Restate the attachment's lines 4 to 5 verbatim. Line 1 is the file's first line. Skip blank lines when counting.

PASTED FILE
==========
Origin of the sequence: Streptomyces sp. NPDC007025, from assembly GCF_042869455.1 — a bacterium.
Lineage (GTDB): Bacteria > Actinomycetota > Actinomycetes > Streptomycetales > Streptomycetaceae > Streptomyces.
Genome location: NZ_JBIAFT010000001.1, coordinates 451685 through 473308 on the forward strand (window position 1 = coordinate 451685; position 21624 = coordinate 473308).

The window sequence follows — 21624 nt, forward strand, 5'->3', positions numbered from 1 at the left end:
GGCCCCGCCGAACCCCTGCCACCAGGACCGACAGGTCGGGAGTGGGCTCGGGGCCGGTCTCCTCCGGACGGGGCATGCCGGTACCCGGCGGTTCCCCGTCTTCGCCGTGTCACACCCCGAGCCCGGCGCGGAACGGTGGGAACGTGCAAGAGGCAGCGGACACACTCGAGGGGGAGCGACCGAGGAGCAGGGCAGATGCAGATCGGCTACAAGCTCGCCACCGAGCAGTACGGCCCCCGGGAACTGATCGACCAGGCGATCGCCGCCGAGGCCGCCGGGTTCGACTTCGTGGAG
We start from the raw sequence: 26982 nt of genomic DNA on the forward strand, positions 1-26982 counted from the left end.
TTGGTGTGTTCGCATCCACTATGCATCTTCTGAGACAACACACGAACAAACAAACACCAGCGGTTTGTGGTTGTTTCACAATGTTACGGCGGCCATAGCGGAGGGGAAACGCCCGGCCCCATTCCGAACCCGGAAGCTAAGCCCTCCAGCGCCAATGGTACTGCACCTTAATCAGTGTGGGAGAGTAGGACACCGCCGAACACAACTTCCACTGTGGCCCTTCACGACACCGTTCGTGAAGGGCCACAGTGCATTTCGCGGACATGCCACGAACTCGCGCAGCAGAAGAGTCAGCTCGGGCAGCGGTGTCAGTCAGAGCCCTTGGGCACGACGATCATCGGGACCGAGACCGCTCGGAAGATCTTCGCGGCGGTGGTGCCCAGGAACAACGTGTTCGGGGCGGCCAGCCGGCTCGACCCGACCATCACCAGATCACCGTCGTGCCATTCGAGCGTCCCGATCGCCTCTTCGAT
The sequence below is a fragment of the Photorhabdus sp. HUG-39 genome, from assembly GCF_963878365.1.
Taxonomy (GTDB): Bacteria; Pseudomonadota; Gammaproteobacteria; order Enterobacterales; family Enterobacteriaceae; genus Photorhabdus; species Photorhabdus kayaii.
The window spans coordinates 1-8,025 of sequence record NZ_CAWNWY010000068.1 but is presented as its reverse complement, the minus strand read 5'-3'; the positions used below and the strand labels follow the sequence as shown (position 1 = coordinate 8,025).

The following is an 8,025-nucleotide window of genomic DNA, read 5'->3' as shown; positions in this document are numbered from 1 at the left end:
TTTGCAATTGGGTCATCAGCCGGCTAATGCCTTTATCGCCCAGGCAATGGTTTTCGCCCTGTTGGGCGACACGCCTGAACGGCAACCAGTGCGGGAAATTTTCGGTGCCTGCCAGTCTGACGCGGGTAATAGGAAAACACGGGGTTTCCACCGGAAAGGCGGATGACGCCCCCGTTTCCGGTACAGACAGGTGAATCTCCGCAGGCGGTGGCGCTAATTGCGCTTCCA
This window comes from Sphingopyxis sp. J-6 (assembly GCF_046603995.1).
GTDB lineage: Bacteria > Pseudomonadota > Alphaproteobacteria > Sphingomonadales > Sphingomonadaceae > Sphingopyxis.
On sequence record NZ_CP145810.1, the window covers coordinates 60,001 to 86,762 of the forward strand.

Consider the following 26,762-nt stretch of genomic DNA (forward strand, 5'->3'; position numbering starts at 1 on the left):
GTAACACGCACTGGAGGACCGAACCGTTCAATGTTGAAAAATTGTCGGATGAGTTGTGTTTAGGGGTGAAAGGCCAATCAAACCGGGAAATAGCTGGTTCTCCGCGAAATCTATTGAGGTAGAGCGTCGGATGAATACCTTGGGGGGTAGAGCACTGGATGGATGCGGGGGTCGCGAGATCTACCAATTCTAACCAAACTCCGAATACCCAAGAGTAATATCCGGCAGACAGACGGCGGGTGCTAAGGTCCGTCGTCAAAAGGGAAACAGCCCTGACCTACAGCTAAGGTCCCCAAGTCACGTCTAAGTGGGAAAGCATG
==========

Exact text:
The window sequence follows — 21624 nt, forward strand, 5'->3', positions numbered from 1 at the left end:
GGCCCCGCCGAACCCCTGCCACCAGGACCGACAGGTCGGGAGTGGGCTCGGGGCCGGTCTCCTCCGGACGGGGCATGCCGGTACCCGGCGGTTCCCCGTCTTCGCCGTGTCACACCCCGAGCCCGGCGCGGAACGGTGGGAACGTGCAAGAGGCAGCGGACACACTCGAGGGGGAGCGACCGAGGAGCAGGGCAGATGCAGATCGGCTACAAGCTCGCCACCGAGCAGTACGGCCCCCGGGAACTGATCGACCAGGCGATCGCCGCCGAGGCCGCCGGGTTCGACTTCGTGGAG